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Jennifer HIGDON (b. 1962)
Cold Mountain - opera in two acts and an epilogue (2015)
Nathan Gunn (baritone) - Inman; Isabel Leonard (soprano) - Ada; Emily Fons (mezzo) - Ruby; Jay Hunter Morris (tenor) - Teague; Roger Honeywell (tenor) - Veasey; Kevin Burdette (baritone) - Stobrod; Anthony Michaels-Moore (baritone) - Monroe; Deborah Nansteel (mezzo) - Lucinda; Robert Pomakov.(baritone) - Owens
Santa Fe Opera Apprentice Program for Singers
Santa Fe Opera Orchestra/Miguel Harth- Bedoya
rec. live, The Santa Fe Opera, August 2015, from premiere season
PENTATONE PTC5186583 SACD [73:10 + 72:30]

I first became aware of the music of the American composer, Jennifer Higdon, about six or seven years ago. Since then I have invested in a number of very fine and rewarding recordings of her music, try her City Scape (Telarc CD80620), her string quartet An Exaltation of Larks (Bridge 9379), or her Pulitzer Prize-winning Violin Concerto (DG 4778777). Each of these makes an ideal introduction to this new and confident voice in American music.

There are many other fine pieces available but this is my first experience of her writing for the voice. Indeed this is her first attempt at an opera and again it is a most rewarding work. It is a dark and dramatic tale based upon Charles Frazier’s novel of love and loss during the American Civil War, with Higdon concentrating on the dramatic integrity of the text. The first act opens not with the orchestra but with dialogue between Teague, who is looking for deserters and Owens, whose farm he is camped on. This sets the scene for the whole of the opera. The first act especially is driven by the text, the sung line taking precedence over that of the orchestra, which at times seems a little sparse. This works well as this is a drama and one which is related well here. As the second act progresses there is no letting up of the drama, although the orchestra takes a stronger role in the proceedings. The drama of the text remains what is important. Jennifer Higdon has certainly chosen a tough subject for her first opera, one which holds tight onto the American psyche, but she achieves something which neither glorifies nor denigrates the memory of what for many is the nation’s darkest moment.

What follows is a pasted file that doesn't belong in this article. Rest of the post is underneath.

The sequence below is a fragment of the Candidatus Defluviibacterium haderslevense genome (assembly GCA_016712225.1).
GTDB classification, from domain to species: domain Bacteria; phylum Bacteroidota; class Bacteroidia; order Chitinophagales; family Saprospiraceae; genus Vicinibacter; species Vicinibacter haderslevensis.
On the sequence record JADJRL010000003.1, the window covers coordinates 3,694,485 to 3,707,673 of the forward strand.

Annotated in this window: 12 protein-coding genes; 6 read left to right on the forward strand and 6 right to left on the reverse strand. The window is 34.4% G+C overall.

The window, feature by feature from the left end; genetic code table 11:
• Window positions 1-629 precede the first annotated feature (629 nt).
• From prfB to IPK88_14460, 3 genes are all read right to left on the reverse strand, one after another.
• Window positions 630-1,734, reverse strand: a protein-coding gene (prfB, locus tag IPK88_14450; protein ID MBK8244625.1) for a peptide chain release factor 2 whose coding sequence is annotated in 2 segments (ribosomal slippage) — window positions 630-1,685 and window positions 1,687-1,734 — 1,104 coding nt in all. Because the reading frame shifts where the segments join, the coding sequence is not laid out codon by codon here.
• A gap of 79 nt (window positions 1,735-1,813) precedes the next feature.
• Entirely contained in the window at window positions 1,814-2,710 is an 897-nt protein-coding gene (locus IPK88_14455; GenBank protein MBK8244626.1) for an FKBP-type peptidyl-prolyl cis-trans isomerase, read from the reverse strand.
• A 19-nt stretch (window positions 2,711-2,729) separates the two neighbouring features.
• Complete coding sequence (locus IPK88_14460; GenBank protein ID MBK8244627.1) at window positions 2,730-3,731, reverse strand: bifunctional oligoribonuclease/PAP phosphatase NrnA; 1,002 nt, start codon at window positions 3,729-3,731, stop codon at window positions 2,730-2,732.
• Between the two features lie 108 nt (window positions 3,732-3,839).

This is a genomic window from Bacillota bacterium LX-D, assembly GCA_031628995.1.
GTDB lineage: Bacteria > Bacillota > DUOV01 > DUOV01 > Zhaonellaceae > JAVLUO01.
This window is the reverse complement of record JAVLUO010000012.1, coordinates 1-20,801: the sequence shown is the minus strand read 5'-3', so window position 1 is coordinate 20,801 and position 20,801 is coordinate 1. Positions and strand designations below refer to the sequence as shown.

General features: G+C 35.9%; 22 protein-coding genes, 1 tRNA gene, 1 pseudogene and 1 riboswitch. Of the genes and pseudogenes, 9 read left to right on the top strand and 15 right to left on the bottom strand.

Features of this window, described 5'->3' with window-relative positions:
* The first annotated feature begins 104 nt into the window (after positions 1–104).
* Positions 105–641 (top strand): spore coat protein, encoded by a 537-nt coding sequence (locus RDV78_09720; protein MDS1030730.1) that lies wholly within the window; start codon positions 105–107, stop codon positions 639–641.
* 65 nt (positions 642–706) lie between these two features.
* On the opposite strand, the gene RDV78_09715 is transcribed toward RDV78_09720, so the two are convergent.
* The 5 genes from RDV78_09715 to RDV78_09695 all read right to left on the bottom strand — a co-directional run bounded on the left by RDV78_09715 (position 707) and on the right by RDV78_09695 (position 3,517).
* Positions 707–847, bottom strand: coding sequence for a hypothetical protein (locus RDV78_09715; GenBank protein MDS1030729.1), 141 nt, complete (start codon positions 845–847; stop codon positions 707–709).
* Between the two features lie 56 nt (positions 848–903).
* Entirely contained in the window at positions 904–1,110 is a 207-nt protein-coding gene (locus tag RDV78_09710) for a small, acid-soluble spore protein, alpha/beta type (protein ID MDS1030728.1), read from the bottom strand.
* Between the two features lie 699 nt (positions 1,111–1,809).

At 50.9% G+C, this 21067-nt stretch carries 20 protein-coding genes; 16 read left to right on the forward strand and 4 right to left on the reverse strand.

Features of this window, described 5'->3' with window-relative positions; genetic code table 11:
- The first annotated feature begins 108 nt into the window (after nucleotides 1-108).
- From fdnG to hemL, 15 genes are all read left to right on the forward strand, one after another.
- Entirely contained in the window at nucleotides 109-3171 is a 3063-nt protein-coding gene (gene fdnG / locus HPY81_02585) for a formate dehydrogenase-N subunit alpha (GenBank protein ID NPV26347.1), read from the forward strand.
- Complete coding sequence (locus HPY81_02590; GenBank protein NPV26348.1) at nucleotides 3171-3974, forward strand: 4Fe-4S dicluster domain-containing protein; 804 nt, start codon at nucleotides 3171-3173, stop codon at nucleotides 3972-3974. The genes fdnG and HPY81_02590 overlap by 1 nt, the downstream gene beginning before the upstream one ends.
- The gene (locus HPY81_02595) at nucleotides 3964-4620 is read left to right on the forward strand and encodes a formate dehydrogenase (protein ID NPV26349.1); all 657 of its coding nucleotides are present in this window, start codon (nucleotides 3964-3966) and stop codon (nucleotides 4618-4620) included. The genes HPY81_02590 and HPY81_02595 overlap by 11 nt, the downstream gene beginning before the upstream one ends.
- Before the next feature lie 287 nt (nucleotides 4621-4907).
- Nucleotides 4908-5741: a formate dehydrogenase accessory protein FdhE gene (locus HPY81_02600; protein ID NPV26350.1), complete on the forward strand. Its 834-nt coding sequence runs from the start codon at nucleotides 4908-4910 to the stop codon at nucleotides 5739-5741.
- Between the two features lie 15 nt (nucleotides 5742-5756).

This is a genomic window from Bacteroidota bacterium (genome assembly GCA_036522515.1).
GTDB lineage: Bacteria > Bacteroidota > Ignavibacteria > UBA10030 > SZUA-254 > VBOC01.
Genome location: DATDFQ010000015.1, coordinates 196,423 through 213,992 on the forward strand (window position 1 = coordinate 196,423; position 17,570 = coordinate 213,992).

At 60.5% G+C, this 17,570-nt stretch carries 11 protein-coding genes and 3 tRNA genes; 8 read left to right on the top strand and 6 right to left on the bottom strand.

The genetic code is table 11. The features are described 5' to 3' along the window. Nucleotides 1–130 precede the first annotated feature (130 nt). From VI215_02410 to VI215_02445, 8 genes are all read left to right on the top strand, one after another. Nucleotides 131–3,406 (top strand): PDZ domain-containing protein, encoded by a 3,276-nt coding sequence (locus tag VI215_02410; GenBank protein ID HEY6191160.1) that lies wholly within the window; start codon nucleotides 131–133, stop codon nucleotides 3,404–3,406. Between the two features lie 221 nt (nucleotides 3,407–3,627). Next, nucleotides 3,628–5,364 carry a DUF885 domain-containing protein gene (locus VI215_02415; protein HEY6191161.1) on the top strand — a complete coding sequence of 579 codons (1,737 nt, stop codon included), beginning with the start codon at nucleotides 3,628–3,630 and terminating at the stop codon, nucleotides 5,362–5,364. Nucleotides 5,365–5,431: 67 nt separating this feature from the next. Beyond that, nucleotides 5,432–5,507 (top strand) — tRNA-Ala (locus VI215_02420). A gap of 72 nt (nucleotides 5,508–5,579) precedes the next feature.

The cast is well balanced. Nathan Gunn as Inman and Isabel Leonard as his love Ada are all but ideal. Indeed it is a strong cast throughout with well figured performances from Emily Fons as Ruby and John Hunter Morris as Teague. I particularly liked Deborah Nansteel’s portrayal of Lucinda. The orchestra play well. They offer the right sense of restraint and support in the first act and great control in the second.

The booklet is excellent. It has contributions from the author, composer and librettist, as well as a synopsis and full text. The sound is good. Yes, this is a live performance, and you get the associated sounds that this entails, but I found that they did not detract from the action of the opera, with the drama of the piece shining through. This is a work which marks Jennifer Higdon out as an opera composer of some note, one who is not afraid to tackle difficult subjects. On the evidence of her first opera it will not be long before she receives another commission.

Stuart Sillitoe

 

 



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